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S 51538 5089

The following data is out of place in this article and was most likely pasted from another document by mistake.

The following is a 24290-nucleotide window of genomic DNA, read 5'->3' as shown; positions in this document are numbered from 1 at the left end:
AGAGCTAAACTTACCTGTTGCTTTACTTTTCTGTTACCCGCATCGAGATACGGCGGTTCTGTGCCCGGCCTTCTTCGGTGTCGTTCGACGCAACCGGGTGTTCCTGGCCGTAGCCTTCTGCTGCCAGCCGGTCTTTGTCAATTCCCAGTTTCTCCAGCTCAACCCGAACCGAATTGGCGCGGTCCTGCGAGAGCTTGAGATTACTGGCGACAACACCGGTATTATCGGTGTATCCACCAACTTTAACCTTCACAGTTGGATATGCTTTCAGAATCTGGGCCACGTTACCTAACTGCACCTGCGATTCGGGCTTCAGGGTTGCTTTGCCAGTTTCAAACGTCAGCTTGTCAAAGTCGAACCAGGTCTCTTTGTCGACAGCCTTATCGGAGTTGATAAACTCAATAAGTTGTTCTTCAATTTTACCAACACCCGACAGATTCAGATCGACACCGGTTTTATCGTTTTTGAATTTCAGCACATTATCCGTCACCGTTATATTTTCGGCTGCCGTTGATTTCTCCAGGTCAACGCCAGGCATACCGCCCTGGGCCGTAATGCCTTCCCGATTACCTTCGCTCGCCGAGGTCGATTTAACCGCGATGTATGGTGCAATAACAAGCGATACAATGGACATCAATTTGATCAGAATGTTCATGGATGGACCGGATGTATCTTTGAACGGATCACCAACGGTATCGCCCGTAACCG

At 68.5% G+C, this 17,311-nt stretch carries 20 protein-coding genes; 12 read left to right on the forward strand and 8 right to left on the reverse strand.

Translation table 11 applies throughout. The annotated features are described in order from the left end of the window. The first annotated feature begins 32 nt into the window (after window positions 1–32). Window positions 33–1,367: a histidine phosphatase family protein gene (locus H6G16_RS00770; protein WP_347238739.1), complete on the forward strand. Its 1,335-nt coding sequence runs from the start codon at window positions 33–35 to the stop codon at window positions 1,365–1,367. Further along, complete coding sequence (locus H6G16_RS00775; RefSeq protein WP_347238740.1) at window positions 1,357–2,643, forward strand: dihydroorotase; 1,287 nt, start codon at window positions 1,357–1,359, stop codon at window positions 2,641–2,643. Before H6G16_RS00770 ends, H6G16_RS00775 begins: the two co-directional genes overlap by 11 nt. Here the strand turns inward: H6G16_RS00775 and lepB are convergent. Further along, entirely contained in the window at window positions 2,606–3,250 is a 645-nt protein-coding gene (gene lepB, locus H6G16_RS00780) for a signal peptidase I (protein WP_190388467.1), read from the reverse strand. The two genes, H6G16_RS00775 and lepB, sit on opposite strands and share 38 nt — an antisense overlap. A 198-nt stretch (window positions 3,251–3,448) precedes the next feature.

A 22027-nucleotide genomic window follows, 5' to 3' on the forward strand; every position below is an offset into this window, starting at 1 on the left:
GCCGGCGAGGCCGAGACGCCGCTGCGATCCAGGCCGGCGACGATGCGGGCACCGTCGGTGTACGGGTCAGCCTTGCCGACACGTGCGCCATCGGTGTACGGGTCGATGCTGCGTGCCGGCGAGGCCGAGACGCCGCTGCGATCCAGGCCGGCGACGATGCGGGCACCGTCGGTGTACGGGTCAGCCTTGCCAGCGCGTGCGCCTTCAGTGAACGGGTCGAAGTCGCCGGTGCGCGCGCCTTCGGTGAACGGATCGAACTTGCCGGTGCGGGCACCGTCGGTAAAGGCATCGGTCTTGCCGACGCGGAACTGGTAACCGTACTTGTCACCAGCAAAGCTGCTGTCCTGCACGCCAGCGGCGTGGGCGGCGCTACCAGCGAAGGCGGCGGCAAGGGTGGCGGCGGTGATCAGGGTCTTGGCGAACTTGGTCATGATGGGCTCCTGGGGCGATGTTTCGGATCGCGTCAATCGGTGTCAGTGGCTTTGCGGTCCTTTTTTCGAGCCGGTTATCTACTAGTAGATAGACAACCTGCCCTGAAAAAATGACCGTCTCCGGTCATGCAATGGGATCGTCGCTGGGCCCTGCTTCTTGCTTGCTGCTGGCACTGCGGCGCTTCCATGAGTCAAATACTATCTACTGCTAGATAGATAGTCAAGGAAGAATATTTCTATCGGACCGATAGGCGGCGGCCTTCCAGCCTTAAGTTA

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e white reas the aph, the s, photo- -ytlrrocytes, I cells were ,r D.E. the )% ciliated ocytes and c, and 1% ne distribu- ippeared to ayers from ir, ciliated red in clus- r than that ~ necessary position of High pro- ever, were ayers from of the one from the ;i~ns (figs. ,om or from MACROPHACES AND SURFACTANT(?) IN HUMANS 'S01 Fig. 2 A portion of a brown la)er from a smoker (J.D.). Some cells are fslled with dense fnclu- sions; other cells contain only a few inclusions. Arrows indicate a possibly multinucleate cell. (Phase contr:st X 644 ) Fig. 3 A portion of a brown layer from a nonsmoker (D.E.). The cells contain only a few lnclu- sions. Some ciliated cells can be seen at the middle left of the micrograph. (Phase contrast x 544) the nonsmokers (figs. 3-4). Macrophages containing many inclusions were so char- acteristic in sections of brown layers from the smokers that thc brown layers from the two groups could easily be distinguished by an observer unfamiliar with the smok- ing history of the subjects. The cells which wer: filled with inclusions were some- times .ery large (up to 45 u in diameter) and occasionally appeared to contain more than one nucleus (arrows, f g. 2). The in- clusions were round, oval or elongate and varied in size, some measuring 20 u in diameter. The smaller inclusions usually appeared homogeneously dense, but the larger ones often revealed interior regions of varying density (figs. 6-7). A surcey of the brown lavers with the electron microscope provided evidence that most of the cells identified as macrophages with the phase contrast microscope were indeed macrophages. Two such celis are shown in figures 8 and 9. Many of the in- clusions in these cells resembled inclu- sions seen by others in alveolar macro- phages of lung biopsies (Karrer, '58, '60; Policard et al., '59; Weihel, '63). Other less frequently observed inclusions were m3de of concentrically arranged lamellae (arrows, fig. 9) and were similar to the so-called lamellated bodies of type Il alveo- lar epithelia] cells (Balis and Conen, '64; Sorokin, '67). The lamellated inclusions, however, usually occurred in cells which othetwise showed the morphology of alveo- lar macrophages (fig. 9). Thus, although a few epithelial cells may have been errone- ously identified as macrophages with the phase contrast microscope, their contribu- tion to the total percent of macrophages estimated for each brown layer was prob- ably negligible. One smoker (J.D.) was lavaged twice; nine months elapsed between the lavages